The challenge of “Only Murders in the Building” Season 2 is not only in overcoming the cursed sophomore slump, but also in reigniting that delicate balance between comedic overtures and often grizzly killings.
But that’s not all: This season ups the ante with additional cast members, including Amy Schumer (who plays a pitch-perfect spoof of herself), Cara Delevingne (who plays Alice, a free-spirited artist), Michael Rapaport (who portrays a curt and foul-mouthed detective), Shirley MacLaine and Gen-Z stand-in Zoe Colletti. Not to mention — there’s extra competition from Tina Fey’s Cinda Canning, a ruthless podcaster who’s launched her own show dedicated to skewering the trio, aptly titled “Only Murderers in the Building.” Then, there’s the whole solving-who-murdered-Bunny aspect of it all, a continuation of Season 1’s cliffhanger, which saw Mabel (Selena Gomez) as a prime suspect and Charles (Steve Martin) and Oliver (Martin Short) as her co -conspirators.
“It’s always difficult to balance [everything] Because you’re in a serious crime story, and then you wonder how big the comedy can get,” Martin told TheWrap, adding that both small and large comedy are peppered into the series. “And hopefully the editors and director guide you to the right degree of performance.”
Gomez echoed the sentiment, praising the writers and producers who she says give the actors “a playground to just go and be who we want to be,” adding that the cast feels “lucky” to have free reign.
While last season the end goal was always to have the amateur investigators wrapped up in their own crime, according to John Hoffman (who co-created the show with Martin), this season’s reveal was a surprise to its star trio, who received plot points as scripts were given to them ahead of filming.
“I was pleasantly shocked,” Gomez said.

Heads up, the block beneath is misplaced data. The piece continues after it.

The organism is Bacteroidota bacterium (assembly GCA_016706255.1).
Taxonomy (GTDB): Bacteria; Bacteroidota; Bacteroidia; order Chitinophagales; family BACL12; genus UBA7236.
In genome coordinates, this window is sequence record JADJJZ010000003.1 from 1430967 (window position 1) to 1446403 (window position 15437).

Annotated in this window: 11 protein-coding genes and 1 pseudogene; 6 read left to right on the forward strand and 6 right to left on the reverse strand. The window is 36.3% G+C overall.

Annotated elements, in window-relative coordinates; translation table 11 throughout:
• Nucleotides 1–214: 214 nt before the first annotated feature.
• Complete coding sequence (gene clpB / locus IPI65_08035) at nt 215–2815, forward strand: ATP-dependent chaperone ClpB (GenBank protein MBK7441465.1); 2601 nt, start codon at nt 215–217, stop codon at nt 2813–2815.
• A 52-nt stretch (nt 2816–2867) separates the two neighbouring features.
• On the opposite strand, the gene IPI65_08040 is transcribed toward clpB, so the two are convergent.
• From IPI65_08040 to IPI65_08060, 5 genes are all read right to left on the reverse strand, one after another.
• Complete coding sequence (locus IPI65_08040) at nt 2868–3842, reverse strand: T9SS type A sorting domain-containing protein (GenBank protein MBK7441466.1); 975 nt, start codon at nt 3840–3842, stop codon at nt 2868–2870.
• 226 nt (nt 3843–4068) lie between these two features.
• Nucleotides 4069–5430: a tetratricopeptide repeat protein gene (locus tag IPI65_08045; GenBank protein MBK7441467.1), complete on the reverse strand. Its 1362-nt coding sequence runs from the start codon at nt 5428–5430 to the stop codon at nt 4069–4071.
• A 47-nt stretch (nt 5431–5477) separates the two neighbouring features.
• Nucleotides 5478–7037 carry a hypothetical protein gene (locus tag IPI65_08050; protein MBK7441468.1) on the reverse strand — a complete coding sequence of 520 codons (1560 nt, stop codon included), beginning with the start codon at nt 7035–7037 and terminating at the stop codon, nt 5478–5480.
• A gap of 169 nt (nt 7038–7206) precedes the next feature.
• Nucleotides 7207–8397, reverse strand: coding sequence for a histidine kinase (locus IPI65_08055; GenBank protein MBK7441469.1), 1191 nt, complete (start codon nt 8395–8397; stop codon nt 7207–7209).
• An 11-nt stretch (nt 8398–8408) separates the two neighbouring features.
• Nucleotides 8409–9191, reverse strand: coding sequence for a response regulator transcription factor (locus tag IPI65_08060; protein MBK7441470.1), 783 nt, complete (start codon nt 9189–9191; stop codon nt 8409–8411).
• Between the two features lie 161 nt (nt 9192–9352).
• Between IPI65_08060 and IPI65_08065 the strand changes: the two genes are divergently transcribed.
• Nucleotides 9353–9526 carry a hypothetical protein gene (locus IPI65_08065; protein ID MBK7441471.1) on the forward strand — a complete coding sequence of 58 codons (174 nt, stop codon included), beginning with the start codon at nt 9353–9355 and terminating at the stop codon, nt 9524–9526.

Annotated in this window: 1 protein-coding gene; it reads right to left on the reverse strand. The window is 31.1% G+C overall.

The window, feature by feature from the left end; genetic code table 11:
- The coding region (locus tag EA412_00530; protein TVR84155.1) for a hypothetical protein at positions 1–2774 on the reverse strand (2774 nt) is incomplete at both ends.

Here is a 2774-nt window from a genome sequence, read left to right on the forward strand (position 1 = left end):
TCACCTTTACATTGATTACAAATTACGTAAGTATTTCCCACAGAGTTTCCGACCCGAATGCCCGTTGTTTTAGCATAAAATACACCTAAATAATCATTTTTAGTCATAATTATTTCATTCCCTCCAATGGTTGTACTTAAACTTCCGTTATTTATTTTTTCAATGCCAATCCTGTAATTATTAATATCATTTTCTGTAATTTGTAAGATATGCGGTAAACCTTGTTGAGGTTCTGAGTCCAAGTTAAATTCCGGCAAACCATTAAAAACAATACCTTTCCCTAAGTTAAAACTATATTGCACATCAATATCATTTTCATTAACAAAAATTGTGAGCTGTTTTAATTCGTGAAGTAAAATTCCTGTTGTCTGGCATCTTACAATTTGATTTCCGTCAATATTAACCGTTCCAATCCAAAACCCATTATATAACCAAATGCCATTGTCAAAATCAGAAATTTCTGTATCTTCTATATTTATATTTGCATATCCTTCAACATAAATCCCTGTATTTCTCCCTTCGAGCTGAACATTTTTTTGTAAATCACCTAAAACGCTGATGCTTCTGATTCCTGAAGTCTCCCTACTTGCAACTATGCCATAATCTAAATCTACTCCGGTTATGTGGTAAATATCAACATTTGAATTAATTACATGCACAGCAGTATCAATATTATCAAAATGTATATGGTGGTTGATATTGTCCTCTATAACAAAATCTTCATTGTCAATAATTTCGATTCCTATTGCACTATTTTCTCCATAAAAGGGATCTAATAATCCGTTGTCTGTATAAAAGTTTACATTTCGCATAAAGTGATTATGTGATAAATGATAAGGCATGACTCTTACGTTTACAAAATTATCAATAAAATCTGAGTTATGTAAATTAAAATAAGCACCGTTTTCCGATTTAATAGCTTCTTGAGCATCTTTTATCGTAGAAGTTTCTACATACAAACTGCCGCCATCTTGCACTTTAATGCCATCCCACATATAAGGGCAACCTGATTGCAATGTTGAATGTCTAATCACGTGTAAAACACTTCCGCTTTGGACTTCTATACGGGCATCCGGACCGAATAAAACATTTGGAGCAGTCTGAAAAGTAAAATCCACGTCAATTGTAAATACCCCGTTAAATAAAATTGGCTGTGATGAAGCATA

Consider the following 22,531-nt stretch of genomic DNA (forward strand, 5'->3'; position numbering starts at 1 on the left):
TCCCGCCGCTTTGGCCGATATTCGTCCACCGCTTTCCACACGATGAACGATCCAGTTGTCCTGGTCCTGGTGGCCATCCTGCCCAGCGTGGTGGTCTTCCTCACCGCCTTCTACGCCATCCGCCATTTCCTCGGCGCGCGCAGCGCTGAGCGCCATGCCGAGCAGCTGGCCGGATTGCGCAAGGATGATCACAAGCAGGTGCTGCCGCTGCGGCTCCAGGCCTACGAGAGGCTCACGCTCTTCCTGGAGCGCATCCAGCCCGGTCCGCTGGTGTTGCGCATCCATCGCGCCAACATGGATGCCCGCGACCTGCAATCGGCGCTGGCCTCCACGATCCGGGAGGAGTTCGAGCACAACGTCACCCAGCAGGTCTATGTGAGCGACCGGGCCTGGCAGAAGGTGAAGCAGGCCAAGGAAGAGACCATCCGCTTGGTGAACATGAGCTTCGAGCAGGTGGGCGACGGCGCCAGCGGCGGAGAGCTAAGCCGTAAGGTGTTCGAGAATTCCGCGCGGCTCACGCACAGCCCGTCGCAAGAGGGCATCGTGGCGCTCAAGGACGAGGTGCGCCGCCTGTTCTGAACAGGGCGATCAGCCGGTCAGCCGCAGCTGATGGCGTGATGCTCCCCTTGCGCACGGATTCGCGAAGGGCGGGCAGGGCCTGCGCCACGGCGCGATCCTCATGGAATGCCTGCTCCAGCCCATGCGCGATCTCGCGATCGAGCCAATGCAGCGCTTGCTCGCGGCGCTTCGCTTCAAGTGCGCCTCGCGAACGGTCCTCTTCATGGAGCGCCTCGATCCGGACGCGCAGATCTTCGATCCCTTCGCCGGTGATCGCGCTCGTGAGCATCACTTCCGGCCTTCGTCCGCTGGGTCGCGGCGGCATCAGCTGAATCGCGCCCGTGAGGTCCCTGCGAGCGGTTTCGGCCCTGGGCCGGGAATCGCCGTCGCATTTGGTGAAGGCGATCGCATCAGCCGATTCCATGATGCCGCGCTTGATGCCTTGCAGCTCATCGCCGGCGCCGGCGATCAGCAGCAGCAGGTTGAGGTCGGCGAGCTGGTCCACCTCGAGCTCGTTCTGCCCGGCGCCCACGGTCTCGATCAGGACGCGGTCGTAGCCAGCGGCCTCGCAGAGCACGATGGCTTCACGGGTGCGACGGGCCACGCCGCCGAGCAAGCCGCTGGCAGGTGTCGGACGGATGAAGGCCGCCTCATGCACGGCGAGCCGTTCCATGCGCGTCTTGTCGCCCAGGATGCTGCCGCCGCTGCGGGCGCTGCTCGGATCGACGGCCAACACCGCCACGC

Yet, despite the shocking and satisfying twist of the killer’s identity, perhaps even more outrageous is Gomez’s revelation that Short is not — in fact — a dip person. Yup, regardless of his character’s obsession with the particular appetizer, which Short said was likely “tied to Oliver’s difficult financial days,” the veteran actor himself is not a fan.
“I don’t care about dips, personally,” he said, adding that he would usually substitute “oatmeal or something fake” while filming.
Throughout the season, Oliver’s dips take on deeper, existential meaning (really), and in general, the series delves further into its characters’ origin stories, fleshing out their historical wounds in order to shed light on the mystery at hand.
“I can’t help but maybe relate to [Mabel] in a way where I do feel a deep connection to my family and I had to move away from my family to do work,” Gomez said, referencing the installation’s exploration into Mabel’s past.
Ultimately, though, “Only Murders’” second season continues to play with expectations, such as when Mabel finds herself out of depth with Colletti’s younger character, unwittingly discovering that she might be more like Charles and Oliver than she might think.
“It was — gosh — wonderful and really, really hysterical when I was trying to get through to her because that’s never really happened to me,” Gomez said. “I’m the one that is usually in the ‘know’ and hip and she kinda just takes it over, and I loved that we added that to the show ’cause it was really fun to play.”
“Only Murders in the Building” Season 2 premieres on Hulu June 28, with weekly episodes thereafter.